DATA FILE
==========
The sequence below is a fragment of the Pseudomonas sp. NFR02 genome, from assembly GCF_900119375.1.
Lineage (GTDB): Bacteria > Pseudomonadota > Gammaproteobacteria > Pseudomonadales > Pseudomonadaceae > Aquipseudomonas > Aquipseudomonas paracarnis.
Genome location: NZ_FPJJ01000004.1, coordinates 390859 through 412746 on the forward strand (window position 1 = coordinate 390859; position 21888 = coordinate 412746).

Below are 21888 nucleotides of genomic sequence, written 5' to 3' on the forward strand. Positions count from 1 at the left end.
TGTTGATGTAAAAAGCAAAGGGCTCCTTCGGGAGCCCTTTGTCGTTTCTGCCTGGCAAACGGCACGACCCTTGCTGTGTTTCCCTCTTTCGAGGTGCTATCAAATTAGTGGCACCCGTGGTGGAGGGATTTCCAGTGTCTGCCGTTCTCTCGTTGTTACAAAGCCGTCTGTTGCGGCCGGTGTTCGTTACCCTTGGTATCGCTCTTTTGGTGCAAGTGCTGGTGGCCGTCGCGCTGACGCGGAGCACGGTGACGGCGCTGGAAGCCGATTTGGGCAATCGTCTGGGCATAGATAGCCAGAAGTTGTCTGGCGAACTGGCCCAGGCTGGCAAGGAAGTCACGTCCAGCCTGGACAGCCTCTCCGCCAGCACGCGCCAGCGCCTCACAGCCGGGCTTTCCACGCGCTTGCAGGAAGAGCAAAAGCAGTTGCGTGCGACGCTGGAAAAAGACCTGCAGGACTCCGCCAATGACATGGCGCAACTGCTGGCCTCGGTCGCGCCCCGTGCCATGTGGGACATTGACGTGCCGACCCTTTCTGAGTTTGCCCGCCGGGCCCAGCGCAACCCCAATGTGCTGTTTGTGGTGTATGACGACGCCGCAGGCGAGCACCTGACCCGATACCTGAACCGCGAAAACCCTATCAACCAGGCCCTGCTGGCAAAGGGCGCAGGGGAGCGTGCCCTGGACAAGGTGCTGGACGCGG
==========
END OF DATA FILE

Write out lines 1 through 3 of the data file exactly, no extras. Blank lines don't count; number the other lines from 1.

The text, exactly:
The sequence below is a fragment of the Pseudomonas sp. NFR02 genome, from assembly GCF_900119375.1.
Lineage (GTDB): Bacteria > Pseudomonadota > Gammaproteobacteria > Pseudomonadales > Pseudomonadaceae > Aquipseudomonas > Aquipseudomonas paracarnis.
Genome location: NZ_FPJJ01000004.1, coordinates 390859 through 412746 on the forward strand (window position 1 = coordinate 390859; position 21888 = coordinate 412746).